At the beginning of a photography journey, nobody believes they can take beautiful photos. Neither…
When I started to take photography seriously, I kept on coming across the term: “You should shoot in RAW.” I believed it, but never really understood the difference. That was because my first camera could only shoot in JPEG, so I had nothing to compare it with.
The WOW-moment came when I bought my first full-frame, mirrorless camera that shoots in RAW. As soon as I opened a photo in Lightroom and Photoshop, I was surprised how much more detail I had to work with.
We will have a look at what I mean by more detail in a minute, but let’s just clarify what JPEG and RAW exactly are and why they matter.
Both JPEG (Joint Photographic Experts Group, which created the format in 1992) and RAW are file formats that are available in cameras and used in digital photography.
What is a JPEG file?
JPEG is a compressed version of a RAW file. Because of the compression, the file loses image quality. When you take a photo in a JPEG format, it is processed within your camera. In fact, the camera does quite a lot of adjustments for you, such as white balance, colour saturation, contrast, and sharpness. Although JPEG files look better straight off of the camera, these adjustments made by the camera are actually burnt in the file and are irreversible. This means, when you edit a JPEG file, you work on an already edited photo. The quality of the photo is just going to get worse and worse.
What is a RAW file?
A RAW file is an uncompressed and unprocessed file that contains all the image data recorded by your camera’s sensor, and it is uncompressed. The name “raw” refers to the unprocessed status of the pictures. To view or print an image, the RAW file has to be edited in a software like Adobe Lightroom, Camera RAW, Bridge or Capture One, converted and finally stored in a standard raster graphics format such as JPEG.
Benefits of using a RAW file format
Because RAW files store all the data captured on the camera’s sensor, they give you more flexibility for editing than a JPEG file where all the information is already burnt in the image. The beauty of editing a RAW file is that you are not changing the original. You are actually adding instructions on top of the data that’s already stored in the RAW file.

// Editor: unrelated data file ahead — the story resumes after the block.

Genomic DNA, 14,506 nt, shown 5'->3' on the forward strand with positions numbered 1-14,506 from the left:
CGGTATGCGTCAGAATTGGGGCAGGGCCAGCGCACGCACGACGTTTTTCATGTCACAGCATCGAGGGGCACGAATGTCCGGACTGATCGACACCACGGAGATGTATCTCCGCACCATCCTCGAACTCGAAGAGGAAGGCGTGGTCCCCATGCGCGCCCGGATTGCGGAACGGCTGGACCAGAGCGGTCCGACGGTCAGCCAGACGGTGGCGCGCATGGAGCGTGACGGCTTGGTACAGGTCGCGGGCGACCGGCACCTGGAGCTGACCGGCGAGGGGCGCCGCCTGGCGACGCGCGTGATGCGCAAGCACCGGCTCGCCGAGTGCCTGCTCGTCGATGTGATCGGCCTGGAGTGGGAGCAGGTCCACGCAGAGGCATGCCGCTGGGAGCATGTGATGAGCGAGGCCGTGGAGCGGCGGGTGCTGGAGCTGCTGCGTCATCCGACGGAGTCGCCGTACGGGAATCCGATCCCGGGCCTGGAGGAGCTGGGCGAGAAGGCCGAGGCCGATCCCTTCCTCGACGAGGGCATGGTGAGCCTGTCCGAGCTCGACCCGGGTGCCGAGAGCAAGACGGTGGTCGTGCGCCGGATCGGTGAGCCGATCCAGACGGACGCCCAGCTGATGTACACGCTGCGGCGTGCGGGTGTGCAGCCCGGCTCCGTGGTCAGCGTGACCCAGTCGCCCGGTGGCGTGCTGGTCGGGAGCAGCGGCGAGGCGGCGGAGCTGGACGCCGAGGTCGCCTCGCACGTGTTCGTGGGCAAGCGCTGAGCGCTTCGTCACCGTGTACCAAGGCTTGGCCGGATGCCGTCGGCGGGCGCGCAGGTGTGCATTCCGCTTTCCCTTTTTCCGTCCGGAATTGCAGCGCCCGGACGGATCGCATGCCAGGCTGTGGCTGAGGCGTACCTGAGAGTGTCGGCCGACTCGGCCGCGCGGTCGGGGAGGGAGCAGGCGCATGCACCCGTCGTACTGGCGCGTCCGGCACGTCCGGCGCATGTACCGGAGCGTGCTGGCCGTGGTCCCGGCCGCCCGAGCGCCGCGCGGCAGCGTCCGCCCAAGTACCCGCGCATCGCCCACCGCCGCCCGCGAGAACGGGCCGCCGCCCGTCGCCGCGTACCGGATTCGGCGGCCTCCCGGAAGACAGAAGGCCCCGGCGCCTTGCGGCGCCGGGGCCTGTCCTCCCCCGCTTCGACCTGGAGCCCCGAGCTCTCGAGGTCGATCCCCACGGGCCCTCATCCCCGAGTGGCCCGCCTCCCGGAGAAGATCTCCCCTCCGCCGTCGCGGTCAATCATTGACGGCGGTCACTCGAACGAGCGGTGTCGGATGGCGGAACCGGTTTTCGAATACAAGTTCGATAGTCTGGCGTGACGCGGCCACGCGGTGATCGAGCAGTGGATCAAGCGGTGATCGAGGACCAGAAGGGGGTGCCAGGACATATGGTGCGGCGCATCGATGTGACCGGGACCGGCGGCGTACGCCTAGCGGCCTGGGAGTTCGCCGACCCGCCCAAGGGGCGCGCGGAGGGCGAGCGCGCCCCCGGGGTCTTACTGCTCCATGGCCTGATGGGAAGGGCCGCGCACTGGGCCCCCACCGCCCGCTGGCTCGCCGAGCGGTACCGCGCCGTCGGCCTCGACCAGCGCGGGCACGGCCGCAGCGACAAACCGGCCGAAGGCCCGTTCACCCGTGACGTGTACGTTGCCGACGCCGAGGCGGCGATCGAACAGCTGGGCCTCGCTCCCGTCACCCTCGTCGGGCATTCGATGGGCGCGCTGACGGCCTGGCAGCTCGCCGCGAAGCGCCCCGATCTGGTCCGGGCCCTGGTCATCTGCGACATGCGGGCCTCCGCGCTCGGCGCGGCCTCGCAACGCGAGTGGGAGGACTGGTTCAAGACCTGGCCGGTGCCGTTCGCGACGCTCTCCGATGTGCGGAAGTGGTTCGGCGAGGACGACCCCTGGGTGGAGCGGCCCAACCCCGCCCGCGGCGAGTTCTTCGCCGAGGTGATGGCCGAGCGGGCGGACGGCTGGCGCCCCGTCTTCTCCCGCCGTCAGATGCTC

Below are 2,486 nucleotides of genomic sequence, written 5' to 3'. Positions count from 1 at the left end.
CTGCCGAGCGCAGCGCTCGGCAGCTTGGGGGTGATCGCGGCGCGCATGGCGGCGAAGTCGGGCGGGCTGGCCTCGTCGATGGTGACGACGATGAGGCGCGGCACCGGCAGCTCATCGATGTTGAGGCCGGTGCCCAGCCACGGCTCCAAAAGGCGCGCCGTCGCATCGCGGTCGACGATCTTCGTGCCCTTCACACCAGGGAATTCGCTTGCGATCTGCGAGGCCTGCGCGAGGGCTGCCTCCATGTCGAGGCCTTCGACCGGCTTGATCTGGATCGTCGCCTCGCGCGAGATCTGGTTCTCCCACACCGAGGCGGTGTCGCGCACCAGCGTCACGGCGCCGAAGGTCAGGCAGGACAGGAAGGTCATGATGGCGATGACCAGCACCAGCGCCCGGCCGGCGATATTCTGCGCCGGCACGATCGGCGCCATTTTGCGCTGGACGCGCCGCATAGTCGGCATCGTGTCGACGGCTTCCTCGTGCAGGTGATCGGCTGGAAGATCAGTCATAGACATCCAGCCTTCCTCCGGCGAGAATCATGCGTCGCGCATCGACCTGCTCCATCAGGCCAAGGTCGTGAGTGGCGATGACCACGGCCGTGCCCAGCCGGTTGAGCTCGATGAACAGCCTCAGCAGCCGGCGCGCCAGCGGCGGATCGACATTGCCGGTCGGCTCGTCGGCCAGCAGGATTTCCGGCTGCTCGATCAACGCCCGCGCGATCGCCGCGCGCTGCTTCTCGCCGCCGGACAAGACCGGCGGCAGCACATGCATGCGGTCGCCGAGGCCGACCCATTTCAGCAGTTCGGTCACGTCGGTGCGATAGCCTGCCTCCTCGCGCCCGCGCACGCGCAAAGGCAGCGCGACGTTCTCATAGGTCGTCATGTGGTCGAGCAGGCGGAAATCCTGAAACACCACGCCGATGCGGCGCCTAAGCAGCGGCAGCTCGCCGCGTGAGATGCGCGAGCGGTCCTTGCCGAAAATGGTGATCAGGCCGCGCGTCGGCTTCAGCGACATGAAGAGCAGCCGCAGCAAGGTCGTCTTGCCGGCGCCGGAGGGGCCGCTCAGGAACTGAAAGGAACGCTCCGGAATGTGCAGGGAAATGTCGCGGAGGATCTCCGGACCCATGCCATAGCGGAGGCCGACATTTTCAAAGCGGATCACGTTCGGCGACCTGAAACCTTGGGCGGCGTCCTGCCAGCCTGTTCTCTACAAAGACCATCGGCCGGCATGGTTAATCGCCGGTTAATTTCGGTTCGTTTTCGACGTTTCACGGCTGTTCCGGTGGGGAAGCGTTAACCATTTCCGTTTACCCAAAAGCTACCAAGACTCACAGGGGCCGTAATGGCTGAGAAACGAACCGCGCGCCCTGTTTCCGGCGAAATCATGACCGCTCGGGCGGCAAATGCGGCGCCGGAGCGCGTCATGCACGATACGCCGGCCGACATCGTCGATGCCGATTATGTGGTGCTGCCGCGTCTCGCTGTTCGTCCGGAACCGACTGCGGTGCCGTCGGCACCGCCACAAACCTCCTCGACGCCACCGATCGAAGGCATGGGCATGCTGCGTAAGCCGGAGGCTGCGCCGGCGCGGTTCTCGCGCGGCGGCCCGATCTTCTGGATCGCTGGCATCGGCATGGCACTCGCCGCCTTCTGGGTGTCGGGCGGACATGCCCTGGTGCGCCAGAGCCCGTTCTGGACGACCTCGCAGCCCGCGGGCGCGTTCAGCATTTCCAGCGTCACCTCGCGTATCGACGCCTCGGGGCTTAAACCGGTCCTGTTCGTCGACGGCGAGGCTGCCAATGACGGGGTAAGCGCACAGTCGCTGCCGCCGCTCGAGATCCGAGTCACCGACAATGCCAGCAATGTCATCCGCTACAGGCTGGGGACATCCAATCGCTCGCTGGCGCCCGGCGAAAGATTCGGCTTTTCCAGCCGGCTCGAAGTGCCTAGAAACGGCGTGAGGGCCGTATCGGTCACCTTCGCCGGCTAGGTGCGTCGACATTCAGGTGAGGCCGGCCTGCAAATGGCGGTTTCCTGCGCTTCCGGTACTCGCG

When you take a photo in a JPEG format, your camera will apply the white balance settings. This means the white balance will be burnt in your JPEG file and you won’t be able to change it. (When you edit the white balance of a JPEG file, Lightroom will add a blue or yellow filter on top of the image.) Whereas a RAW file contains all the data recorded from the camera sensor. Because of this, you can change the white balance of the original file in post processing and not just add a filter on top.
The other area where you can notice significant data loss of a JPEG file is the bright and dark areas of the photo. This means you are limited in lifting the shadows or darken the highlights without creating noise (grain) in the image.
Needless to say, that more data requires more storage. Therefore, the file size of a RAW image is much bigger than a JPEG file. If you decide to shoot in RAW, you will need not only a memory card with more storage, but potentially an external drive as well to download and store your images on as well.
Because JPEG files look so much more appealing straight off the camera, they are very popular. If you are a hobby photographer and take everyday snapshots and don’t need or have time for post processing, use JPEG.
However, if you would like to achieve high-quality photos, then RAW format gives you so much more flexibility in post-production. It does require more work and storage, but the result will be much better as well.
If you don’t feel comfortable shooting in RAW, you can shoot in both modes – many cameras allow it. Give it a whirl, you won’t regret it. Trust me, you too will have a WOW-moment when you see your first edited RAW file.